This much is clear from recent events: By a cold and intensive focus, wire-wielding FBI agents and federal prosecutors have figured out their way around the halls and habits of the New York State Legislature.
The feds stunned Albany by revealing that, using elected moles, they recorded incriminating conversations among members of both the Assembly and Senate. By one count, 32 lawmakers have been snagged on corruption charges over the past seven years. Four former top leaders in the State Senate since 2008 are indicted or convicted.
Cases brought by U.S. Attorneys Loretta Lynch, Preet Bharara and others are commanding attention somewhat like the high-profile affairs of the 1980s for which New York federal prosecutors Edward McDonald and Rudy Giuliani became known.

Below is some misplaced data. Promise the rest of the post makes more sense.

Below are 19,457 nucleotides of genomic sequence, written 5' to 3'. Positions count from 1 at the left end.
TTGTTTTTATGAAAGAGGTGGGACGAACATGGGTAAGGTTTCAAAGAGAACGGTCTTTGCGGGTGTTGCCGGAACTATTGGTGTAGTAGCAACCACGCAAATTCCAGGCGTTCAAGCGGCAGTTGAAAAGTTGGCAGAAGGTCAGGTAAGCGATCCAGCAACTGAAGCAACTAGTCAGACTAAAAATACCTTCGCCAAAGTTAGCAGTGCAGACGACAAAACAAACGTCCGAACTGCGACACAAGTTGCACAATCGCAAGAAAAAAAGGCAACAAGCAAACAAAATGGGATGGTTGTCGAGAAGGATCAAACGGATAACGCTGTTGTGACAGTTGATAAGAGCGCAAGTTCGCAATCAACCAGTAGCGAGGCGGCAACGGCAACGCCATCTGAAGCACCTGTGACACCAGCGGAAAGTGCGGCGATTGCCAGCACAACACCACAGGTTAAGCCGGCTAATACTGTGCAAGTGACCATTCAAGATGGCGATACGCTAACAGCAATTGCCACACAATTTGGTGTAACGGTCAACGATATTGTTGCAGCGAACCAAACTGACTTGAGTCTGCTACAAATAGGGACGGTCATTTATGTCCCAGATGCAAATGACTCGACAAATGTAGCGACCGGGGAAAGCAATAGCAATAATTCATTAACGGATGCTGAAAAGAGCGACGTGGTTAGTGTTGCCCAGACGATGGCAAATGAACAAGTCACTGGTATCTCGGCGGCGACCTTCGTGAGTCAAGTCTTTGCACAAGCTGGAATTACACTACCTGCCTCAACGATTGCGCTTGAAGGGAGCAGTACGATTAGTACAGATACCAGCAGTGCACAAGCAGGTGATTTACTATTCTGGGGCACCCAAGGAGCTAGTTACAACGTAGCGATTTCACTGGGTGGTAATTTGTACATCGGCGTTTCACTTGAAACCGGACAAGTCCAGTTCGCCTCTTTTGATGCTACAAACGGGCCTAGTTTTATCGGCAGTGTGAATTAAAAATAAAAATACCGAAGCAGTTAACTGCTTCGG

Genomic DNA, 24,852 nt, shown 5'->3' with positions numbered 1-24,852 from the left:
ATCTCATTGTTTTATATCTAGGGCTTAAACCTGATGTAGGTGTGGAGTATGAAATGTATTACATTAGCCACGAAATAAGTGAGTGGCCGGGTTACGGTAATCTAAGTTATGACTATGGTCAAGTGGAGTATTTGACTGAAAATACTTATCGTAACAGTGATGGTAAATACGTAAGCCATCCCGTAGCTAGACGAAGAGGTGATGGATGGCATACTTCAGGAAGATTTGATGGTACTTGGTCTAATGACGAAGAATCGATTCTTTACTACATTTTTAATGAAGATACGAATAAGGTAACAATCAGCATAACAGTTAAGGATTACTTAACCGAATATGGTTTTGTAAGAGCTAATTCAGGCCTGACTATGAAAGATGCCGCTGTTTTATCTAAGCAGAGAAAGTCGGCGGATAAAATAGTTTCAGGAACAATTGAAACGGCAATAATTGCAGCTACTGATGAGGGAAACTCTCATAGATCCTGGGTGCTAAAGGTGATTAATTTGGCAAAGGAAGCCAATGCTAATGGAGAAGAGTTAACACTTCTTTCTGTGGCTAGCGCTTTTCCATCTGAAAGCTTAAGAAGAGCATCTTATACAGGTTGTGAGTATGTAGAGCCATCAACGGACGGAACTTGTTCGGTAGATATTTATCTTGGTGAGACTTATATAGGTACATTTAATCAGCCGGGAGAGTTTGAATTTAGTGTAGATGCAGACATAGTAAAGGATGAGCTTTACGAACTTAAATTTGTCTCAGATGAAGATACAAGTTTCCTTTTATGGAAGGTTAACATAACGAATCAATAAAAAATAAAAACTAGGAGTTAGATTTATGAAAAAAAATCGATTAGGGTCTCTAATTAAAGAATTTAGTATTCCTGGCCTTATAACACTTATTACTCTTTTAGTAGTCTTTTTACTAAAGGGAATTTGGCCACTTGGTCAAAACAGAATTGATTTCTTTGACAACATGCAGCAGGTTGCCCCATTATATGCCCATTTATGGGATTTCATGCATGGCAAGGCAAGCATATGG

Some seasoned operatives play it as less than stunning, that the feds are just fishing in target-rich waters. Says one: "Everyone knew for years the name of people who were out there, who'd get jammed up sooner or later. . . . The feds are scraping away one layer here."
For example, former Senate Majority Leader Malcolm Smith (D-Hollis) and former Democratic conference leader John Sampson (D-Brooklyn), among the most recent U.S. defendants, figured in a 2010 state report describing crude efforts to fix a bid to run gambling at Aqueduct Racetrack in Queens.
Even if the wrongdoing one day proves less than endemic, though, you wonder what kind of recruitment ad this publicity provides -- and which citizens will now want to get involved in public office.